Need help making legal thriller series covers work

Hi everybody. I did this cover. I thought it was just what I wanted for the first cover in a legal thriller series. But I can’t see the next books in the series working with it. The gavel looks natural lying on top of the documents, but I can’t see any other legal images (scales, courtroom pillars, Blind Lady Justice) working lying there. So I’m back to square one. My goal was to make the covers scream Legal Thriller genre. (I’ve made covers that missed genre by a country mile and am resolved not to do it again.) I’m planning on using template type font placement and the same fonts etc. But any suggestions for the theme? And again, stressing legal thriller genre. Thanks.

Try being led by the actual story, rather than generic clichés. Have you read the book? If not, I’d suggest doing that.

This should always be your first port of call when designing a book cover. Your job is to capture the flavour of what the story (or subject) is about, well enough, so as to make people want to open the book and read further (without giving the game away, of course).

With your cover, I know the genre, but nothing of the individual story to make me want to open it. It’s evidently about lawyers (or auctioneers :slightly_smiling_face:), but so are a thousand others. This story is unique (I assume). What makes me want to open it? Is there tactical, legal intrigue? Is there murder? Is there a protagonist with a particular personality trait, etc, etc? Currently, it is OK (depending on the market), but all a bit, generic mass market and remaindered. It’s just not all that ‘thrilling’.

With regards creating a series style, you should be able to do this with typographic, photographic and general visual styling. If it is a specific series, with a specific hero, or heroine, then even a series logo(type) my be appropriate. Think 007 – though this usually comes later, once you gave an established series / character.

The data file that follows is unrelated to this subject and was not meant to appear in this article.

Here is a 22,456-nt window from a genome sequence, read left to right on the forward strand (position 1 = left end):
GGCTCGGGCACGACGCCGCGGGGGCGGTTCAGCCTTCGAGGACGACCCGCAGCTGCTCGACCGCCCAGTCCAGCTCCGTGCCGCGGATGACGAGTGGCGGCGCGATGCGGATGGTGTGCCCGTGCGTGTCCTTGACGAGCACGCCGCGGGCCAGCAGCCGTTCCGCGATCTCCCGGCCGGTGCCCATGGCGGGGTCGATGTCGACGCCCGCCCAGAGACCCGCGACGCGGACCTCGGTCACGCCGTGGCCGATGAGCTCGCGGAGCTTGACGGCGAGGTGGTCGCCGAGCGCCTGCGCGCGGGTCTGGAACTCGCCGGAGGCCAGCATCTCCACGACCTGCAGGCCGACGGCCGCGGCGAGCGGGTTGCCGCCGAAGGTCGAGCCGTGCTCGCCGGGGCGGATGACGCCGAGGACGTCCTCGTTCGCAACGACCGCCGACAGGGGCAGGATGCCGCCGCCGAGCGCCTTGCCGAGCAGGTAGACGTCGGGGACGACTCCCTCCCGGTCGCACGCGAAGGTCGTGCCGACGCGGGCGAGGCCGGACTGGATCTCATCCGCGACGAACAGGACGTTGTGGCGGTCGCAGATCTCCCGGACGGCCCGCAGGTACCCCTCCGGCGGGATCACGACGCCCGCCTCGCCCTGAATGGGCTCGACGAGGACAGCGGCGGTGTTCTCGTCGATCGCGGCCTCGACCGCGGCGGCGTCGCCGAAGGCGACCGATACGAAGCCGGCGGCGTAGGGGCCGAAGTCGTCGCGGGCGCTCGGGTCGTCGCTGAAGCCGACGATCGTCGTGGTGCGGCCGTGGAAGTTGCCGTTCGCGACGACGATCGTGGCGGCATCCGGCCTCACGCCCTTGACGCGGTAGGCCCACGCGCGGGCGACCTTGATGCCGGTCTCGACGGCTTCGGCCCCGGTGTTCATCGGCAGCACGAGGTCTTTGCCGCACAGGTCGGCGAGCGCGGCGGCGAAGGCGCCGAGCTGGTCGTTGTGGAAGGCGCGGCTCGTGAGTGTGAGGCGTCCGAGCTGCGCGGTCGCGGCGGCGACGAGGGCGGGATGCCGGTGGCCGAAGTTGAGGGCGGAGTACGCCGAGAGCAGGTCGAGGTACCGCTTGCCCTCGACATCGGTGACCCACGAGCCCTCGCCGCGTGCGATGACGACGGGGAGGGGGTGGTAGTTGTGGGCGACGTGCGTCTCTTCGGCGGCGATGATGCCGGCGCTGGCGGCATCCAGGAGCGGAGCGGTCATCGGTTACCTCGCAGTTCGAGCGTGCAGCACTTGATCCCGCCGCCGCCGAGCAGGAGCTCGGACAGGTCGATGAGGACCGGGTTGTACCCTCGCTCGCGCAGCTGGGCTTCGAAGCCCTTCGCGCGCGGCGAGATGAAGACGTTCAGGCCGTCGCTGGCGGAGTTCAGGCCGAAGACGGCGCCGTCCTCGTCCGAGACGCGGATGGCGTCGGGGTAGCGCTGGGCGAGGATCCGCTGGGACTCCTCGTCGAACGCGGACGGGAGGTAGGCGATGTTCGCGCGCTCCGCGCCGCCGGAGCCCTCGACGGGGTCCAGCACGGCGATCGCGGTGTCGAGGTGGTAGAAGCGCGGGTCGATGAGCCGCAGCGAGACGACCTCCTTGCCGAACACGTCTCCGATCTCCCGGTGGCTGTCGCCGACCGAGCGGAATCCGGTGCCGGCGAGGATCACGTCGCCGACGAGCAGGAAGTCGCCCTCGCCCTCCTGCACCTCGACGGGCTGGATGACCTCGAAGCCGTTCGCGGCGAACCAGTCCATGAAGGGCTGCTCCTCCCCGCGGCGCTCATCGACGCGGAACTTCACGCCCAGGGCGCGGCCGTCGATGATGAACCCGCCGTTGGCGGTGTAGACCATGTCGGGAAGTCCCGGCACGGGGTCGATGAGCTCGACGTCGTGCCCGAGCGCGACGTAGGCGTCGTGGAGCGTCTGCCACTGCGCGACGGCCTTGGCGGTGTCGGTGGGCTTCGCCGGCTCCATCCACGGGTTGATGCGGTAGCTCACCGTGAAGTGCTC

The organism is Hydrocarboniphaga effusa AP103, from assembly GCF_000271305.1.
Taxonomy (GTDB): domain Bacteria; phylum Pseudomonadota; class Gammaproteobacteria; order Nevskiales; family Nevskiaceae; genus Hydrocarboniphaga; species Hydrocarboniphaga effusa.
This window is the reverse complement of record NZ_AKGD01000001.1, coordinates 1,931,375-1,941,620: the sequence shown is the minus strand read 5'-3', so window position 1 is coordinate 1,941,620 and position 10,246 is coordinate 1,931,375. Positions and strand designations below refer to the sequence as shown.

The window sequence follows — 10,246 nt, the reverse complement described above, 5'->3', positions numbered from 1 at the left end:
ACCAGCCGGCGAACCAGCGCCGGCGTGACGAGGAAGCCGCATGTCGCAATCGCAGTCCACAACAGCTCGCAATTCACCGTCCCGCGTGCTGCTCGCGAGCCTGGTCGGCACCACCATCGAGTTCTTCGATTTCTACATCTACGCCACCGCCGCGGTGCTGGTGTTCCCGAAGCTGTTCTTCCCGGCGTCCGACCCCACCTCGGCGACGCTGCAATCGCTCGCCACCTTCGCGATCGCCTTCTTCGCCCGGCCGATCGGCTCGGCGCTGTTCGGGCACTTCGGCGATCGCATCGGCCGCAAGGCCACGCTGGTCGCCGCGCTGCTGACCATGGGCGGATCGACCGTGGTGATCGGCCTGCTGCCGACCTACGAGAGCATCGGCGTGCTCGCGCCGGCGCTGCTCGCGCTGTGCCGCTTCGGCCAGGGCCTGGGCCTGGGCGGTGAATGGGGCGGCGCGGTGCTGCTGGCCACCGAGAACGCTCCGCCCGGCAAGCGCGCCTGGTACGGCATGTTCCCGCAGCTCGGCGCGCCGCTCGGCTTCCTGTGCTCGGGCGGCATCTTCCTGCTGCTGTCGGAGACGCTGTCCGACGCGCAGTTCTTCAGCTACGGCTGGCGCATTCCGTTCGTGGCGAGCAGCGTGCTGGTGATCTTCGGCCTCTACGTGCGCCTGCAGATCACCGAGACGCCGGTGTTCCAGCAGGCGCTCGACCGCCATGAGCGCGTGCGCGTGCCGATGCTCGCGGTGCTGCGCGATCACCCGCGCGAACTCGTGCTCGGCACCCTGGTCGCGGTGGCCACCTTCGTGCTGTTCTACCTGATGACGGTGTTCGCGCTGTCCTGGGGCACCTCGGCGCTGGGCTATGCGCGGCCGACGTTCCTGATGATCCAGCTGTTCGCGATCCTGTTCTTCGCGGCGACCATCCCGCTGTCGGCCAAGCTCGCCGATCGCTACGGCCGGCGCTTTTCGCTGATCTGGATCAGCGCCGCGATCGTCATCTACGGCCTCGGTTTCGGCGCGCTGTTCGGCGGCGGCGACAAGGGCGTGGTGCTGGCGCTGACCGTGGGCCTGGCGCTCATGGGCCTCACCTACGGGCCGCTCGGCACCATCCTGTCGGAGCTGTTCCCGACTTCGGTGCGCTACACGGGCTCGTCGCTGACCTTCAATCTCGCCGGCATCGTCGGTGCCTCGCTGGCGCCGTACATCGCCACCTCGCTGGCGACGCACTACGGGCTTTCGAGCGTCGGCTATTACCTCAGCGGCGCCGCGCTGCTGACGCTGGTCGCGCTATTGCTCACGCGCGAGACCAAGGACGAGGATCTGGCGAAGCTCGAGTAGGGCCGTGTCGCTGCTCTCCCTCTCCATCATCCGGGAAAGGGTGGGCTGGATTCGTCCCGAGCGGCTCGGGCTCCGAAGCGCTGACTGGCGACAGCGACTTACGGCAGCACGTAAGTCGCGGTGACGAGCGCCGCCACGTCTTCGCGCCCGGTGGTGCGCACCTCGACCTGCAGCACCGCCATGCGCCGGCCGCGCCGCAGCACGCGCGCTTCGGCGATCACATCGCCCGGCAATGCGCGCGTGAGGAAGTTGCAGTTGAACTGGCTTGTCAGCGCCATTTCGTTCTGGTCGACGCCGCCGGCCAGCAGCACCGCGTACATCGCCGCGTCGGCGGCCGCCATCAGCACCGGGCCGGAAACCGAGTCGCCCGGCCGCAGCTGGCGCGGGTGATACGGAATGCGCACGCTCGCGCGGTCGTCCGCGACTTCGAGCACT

I think this needs to tell more of a story. Then you need to establish its market. Is it trade fiction, mass market, online, ebook, self-published, or have you been commissioned by a publisher? All of these things will affect how it is designed, but start with an idea and start with the story itself.

Good luck.


You also need to be careful about the legibility of the text in the books on the cover. Can they be read? Will a lawyer know what these legal texts are - are they pertaining to the book?

For example, the text in the books on the cover could pertain to taxation laws, and the book is about anything else not related to taxation.

(I’m only saying this because this happened to me before. I did something similar and didn’t realise the text wasn’t relevant to what it was all about.)


I believe Tag is the author of the book.

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I think @sprout’s comments are right on. Come up with something unique rather than a cliche stock image. Also, the gavel says “judge” to me more than “lawyer.”

Then I guess, knowing the salient points of the plot won’t be too much of an issue!

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A few things I’d consider:
A bit on-the-nose, maybe, but the title subject is a person. That’s what I’d put on the cover; something to bolster the readers’ mental image of the protagonist—perhaps just some “perfect” part of him (assuming it’s a male character)—with a little dramatic lighting, maybe along the lines of this quick-and-dirty suggestion:

Photo credit: JoS.A.Bank Reserve Collection

The other thing is getting the word “thriller” off the cover. While I get the reasons for having it there, to me it’s a bit like putting the word “brochure” on the cover of a brochure. Plus, it’s up to the reader to decide whether there are thrills to be had; not the author.


James Paterson often has ‘Worlds Best Thriller Author’ or something like that on his covers.

Having the word thriller on it is not an issue, in my opinion.

There’s no need to be so direct with the images.

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Too many words.
The imagery of the books is far too busy. The title does not read over them.
Having all that text begs the buyer to look at it and try to read it. It could be frustrating if blurred, or annoying if not story-appropriate. And the image break line is also annoying since you also decided to change scale there too.

in the words of my college GD professor, “Do Over.”

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A google image search reveals some overall designs in the genre that your design generally lacks.

  • Higher Contrast
  • Dramatic Lighting
  • To some degree saturated and monochromatic color schemes or at the least a vibrant focal point of color

This is not to say that you need to 100% duplicate or follow what this Google search seems to indicate is something of the norm. But I do think it is important to be aware of it. Also, quite a few of the covers play with tighter crops that are off center (to create some visual interest/suspense), or more wide shots (usually the wide shots are with silhouettes of people).